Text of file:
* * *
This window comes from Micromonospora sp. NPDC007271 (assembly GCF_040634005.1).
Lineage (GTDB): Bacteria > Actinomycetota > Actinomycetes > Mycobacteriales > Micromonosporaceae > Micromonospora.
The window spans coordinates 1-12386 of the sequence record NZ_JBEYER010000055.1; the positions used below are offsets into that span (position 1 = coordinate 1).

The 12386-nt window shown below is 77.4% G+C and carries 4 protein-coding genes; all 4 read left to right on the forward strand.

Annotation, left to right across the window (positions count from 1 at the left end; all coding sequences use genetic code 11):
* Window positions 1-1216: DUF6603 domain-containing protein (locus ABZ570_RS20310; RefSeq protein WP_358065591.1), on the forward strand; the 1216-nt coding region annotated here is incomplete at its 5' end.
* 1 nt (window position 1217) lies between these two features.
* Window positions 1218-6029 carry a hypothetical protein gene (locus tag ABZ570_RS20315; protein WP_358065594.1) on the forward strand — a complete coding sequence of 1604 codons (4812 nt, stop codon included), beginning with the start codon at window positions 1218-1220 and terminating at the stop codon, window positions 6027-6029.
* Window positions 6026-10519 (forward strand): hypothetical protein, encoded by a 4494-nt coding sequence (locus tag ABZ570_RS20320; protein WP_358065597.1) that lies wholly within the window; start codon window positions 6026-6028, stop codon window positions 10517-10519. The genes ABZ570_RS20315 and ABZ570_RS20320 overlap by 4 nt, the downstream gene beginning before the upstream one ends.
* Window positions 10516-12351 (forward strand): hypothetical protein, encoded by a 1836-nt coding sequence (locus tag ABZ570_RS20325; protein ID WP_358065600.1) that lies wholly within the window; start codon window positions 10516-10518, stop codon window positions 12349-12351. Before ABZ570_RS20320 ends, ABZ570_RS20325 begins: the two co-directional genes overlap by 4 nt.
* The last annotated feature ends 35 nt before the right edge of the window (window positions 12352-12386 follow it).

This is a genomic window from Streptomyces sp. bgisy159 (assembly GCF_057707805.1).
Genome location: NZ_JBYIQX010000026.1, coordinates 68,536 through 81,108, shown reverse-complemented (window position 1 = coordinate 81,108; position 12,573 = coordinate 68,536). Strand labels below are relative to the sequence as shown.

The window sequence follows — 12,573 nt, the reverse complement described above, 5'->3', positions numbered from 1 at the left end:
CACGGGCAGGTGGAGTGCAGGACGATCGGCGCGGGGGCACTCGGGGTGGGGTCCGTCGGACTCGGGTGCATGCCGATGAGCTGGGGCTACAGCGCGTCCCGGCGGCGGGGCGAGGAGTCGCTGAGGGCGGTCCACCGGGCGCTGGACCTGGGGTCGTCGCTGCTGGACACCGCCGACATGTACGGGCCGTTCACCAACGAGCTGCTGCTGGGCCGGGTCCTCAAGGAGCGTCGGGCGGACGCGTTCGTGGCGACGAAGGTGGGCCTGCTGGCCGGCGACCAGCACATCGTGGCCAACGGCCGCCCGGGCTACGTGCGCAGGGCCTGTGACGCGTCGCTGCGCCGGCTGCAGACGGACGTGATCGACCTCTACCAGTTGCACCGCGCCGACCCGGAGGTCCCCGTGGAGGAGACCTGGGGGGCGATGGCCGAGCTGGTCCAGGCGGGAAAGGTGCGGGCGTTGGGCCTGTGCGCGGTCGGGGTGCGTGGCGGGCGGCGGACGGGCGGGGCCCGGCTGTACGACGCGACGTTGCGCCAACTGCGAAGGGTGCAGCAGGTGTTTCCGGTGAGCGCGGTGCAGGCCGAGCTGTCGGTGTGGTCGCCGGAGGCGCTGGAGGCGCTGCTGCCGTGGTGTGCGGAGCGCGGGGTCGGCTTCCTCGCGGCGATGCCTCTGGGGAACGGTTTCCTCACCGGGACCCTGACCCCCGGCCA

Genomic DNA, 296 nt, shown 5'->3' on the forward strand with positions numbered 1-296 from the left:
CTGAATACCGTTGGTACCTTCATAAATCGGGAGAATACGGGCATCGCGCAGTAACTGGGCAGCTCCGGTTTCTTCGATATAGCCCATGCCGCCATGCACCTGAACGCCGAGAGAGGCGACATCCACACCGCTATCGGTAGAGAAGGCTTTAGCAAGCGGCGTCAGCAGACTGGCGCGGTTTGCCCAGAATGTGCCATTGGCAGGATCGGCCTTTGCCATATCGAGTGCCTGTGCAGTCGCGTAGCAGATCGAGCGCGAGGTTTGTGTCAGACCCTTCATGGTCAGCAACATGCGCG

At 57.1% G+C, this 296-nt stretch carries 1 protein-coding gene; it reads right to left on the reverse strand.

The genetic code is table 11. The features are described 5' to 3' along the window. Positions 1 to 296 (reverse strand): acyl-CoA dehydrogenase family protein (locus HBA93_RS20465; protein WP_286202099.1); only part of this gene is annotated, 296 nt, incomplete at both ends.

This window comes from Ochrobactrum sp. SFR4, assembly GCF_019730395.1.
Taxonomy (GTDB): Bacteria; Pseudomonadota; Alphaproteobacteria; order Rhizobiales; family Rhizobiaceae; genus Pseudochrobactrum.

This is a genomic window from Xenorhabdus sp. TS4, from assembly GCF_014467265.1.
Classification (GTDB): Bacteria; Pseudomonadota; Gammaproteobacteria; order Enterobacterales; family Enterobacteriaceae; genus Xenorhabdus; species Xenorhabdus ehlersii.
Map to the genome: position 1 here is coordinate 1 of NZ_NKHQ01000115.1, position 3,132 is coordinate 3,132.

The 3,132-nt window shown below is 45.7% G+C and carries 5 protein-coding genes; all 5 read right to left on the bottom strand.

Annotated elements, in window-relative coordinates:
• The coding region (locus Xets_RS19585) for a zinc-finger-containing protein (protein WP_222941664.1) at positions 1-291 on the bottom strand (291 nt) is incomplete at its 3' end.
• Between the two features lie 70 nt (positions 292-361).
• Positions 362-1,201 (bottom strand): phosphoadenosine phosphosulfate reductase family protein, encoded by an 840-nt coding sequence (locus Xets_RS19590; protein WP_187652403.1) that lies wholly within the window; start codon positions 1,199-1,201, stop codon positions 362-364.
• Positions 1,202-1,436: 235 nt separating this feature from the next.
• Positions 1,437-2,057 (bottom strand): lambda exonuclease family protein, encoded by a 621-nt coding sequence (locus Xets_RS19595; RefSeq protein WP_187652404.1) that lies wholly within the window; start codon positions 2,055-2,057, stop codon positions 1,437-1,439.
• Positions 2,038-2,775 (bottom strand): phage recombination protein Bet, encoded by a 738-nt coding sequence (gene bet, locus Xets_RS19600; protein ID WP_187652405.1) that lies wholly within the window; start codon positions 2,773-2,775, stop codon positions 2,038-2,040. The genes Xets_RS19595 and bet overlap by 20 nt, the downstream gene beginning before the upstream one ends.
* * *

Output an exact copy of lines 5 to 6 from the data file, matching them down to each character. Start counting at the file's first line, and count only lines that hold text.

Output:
Annotation, left to right across the window (positions count from 1 at the left end; all coding sequences use genetic code 11):
* Window positions 1-1216: DUF6603 domain-containing protein (locus ABZ570_RS20310; RefSeq protein WP_358065591.1), on the forward strand; the 1216-nt coding region annotated here is incomplete at its 5' end.